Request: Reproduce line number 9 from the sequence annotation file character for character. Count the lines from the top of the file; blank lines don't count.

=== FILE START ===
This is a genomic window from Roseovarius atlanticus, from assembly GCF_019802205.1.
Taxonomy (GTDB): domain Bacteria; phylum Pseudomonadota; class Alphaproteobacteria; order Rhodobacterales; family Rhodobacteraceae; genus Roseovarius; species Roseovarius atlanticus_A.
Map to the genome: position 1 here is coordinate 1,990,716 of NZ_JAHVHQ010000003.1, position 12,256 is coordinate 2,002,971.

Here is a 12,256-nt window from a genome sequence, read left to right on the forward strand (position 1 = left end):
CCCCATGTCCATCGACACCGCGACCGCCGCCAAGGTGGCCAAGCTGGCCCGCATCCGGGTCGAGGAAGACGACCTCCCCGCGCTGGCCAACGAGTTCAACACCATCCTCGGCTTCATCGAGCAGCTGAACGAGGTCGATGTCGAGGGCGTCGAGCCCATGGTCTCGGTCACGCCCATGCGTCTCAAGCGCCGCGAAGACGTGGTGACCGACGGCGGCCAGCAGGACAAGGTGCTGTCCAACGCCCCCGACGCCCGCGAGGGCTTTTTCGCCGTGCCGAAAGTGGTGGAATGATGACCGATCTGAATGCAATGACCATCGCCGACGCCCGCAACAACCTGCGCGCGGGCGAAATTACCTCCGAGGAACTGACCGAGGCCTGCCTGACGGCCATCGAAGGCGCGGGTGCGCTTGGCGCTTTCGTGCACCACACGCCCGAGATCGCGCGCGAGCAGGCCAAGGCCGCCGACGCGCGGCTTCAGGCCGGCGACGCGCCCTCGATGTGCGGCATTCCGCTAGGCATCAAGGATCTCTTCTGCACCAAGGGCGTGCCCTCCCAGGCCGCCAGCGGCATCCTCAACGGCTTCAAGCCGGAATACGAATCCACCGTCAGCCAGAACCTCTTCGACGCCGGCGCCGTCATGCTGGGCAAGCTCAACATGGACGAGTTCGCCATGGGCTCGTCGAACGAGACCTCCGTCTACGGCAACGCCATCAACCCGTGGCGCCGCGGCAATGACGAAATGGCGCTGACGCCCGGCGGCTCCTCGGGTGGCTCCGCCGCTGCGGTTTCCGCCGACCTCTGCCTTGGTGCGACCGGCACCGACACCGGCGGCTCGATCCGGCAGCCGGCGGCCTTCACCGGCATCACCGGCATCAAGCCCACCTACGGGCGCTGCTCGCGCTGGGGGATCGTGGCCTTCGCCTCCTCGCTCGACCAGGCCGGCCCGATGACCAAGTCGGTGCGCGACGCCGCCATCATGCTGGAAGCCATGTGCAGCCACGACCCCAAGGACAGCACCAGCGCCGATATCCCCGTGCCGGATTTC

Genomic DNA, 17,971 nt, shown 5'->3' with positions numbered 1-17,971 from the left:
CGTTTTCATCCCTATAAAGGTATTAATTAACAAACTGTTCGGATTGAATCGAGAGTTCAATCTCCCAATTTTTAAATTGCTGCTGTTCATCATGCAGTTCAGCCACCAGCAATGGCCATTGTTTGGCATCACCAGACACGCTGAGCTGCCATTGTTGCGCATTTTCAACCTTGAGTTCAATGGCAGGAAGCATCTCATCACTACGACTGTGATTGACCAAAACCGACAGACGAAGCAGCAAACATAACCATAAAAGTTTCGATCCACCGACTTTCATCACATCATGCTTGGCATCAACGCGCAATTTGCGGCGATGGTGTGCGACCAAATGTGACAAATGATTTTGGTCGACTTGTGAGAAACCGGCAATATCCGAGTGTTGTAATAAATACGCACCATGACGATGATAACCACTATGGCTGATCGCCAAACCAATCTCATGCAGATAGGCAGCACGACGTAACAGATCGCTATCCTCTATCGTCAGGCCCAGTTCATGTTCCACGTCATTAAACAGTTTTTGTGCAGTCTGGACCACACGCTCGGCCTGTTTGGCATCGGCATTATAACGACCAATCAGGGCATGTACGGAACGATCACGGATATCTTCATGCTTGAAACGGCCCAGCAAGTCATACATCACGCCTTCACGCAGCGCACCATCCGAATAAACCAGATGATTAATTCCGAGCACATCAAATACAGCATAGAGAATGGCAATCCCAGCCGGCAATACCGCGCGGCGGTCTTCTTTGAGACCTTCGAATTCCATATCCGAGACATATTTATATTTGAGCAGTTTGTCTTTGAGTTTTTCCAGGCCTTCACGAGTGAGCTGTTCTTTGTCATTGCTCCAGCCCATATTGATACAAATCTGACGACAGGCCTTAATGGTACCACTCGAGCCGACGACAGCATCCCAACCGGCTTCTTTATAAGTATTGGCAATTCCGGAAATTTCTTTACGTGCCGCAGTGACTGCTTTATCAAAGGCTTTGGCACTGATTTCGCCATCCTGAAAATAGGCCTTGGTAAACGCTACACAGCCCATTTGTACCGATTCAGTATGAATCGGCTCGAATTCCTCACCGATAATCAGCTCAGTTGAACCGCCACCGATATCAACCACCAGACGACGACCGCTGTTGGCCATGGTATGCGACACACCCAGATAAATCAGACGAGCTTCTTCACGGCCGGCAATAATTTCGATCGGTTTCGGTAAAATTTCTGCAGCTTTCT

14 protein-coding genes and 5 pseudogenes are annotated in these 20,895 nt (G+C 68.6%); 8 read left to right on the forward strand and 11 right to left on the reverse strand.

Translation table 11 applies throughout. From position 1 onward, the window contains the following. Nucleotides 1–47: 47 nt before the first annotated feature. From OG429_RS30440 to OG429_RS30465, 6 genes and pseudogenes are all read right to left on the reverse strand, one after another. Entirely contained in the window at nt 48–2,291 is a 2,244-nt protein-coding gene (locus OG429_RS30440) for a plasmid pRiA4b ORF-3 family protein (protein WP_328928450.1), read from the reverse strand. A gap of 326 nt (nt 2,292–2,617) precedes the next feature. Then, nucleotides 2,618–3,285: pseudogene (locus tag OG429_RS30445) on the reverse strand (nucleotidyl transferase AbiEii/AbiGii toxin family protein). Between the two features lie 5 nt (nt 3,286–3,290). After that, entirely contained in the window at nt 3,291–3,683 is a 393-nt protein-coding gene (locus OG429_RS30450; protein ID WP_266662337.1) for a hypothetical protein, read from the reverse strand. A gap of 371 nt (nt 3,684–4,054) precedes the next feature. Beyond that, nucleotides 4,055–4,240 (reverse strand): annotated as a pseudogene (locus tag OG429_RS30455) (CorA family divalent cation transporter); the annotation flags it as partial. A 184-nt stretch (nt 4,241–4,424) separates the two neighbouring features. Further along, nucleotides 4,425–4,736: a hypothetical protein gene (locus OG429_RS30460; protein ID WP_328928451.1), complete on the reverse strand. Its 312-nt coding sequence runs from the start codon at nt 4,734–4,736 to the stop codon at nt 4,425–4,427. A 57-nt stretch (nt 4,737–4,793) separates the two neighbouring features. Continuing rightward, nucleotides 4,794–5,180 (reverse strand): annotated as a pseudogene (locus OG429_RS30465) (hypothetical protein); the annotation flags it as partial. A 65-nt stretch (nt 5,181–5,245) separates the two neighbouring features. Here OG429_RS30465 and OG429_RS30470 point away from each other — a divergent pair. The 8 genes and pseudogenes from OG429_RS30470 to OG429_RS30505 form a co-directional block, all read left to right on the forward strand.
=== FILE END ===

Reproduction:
Translation table 11 applies throughout. From position 1 onward, the window contains the following. Nucleotides 1–47: 47 nt before the first annotated feature. From OG429_RS30440 to OG429_RS30465, 6 genes and pseudogenes are all read right to left on the reverse strand, one after another. Entirely contained in the window at nt 48–2,291 is a 2,244-nt protein-coding gene (locus OG429_RS30440) for a plasmid pRiA4b ORF-3 family protein (protein WP_328928450.1), read from the reverse strand. A gap of 326 nt (nt 2,292–2,617) precedes the next feature. Then, nucleotides 2,618–3,285: pseudogene (locus tag OG429_RS30445) on the reverse strand (nucleotidyl transferase AbiEii/AbiGii toxin family protein). Between the two features lie 5 nt (nt 3,286–3,290). After that, entirely contained in the window at nt 3,291–3,683 is a 393-nt protein-coding gene (locus OG429_RS30450; protein ID WP_266662337.1) for a hypothetical protein, read from the reverse strand. A gap of 371 nt (nt 3,684–4,054) precedes the next feature. Beyond that, nucleotides 4,055–4,240 (reverse strand): annotated as a pseudogene (locus tag OG429_RS30455) (CorA family divalent cation transporter); the annotation flags it as partial. A 184-nt stretch (nt 4,241–4,424) separates the two neighbouring features. Further along, nucleotides 4,425–4,736: a hypothetical protein gene (locus OG429_RS30460; protein ID WP_328928451.1), complete on the reverse strand. Its 312-nt coding sequence runs from the start codon at nt 4,734–4,736 to the stop codon at nt 4,425–4,427. A 57-nt stretch (nt 4,737–4,793) separates the two neighbouring features. Continuing rightward, nucleotides 4,794–5,180 (reverse strand): annotated as a pseudogene (locus OG429_RS30465) (hypothetical protein); the annotation flags it as partial. A 65-nt stretch (nt 5,181–5,245) separates the two neighbouring features. Here OG429_RS30465 and OG429_RS30470 point away from each other — a divergent pair. The 8 genes and pseudogenes from OG429_RS30470 to OG429_RS30505 form a co-directional block, all read left to right on the forward strand.